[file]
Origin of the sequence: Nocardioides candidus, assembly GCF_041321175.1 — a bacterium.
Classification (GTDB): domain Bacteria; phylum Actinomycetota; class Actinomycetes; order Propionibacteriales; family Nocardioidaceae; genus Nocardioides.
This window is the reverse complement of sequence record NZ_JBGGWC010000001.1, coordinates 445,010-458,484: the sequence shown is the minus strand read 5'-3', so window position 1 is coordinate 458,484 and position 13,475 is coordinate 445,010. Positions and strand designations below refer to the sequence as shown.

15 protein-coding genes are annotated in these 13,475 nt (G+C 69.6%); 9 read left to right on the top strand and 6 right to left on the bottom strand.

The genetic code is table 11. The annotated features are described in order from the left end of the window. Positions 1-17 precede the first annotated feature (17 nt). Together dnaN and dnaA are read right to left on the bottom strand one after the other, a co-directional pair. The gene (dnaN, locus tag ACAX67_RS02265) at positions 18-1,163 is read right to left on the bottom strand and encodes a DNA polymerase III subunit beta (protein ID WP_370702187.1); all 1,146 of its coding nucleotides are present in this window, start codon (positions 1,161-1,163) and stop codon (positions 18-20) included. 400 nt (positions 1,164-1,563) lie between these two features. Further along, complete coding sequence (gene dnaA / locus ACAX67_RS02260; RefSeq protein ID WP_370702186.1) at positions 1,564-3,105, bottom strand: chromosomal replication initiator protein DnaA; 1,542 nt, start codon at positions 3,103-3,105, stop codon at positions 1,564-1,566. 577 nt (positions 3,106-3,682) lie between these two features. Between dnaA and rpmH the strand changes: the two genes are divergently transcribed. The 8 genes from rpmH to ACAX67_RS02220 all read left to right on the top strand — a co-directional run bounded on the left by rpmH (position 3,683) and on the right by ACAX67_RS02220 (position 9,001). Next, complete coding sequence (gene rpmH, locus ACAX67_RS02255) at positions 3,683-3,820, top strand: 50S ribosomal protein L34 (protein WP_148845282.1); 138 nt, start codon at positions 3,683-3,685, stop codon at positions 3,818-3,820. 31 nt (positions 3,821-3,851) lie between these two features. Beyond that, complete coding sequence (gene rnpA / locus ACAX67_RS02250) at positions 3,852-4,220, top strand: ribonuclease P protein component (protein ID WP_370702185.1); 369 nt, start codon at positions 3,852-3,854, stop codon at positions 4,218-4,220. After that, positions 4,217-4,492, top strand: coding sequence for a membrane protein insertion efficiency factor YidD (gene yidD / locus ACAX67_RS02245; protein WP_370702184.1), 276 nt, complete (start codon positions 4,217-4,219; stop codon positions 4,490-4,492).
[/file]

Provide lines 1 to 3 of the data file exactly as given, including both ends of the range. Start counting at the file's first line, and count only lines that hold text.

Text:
Origin of the sequence: Nocardioides candidus, assembly GCF_041321175.1 — a bacterium.
Classification (GTDB): domain Bacteria; phylum Actinomycetota; class Actinomycetes; order Propionibacteriales; family Nocardioidaceae; genus Nocardioides.
This window is the reverse complement of sequence record NZ_JBGGWC010000001.1, coordinates 445,010-458,484: the sequence shown is the minus strand read 5'-3', so window position 1 is coordinate 458,484 and position 13,475 is coordinate 445,010. Positions and strand designations below refer to the sequence as shown.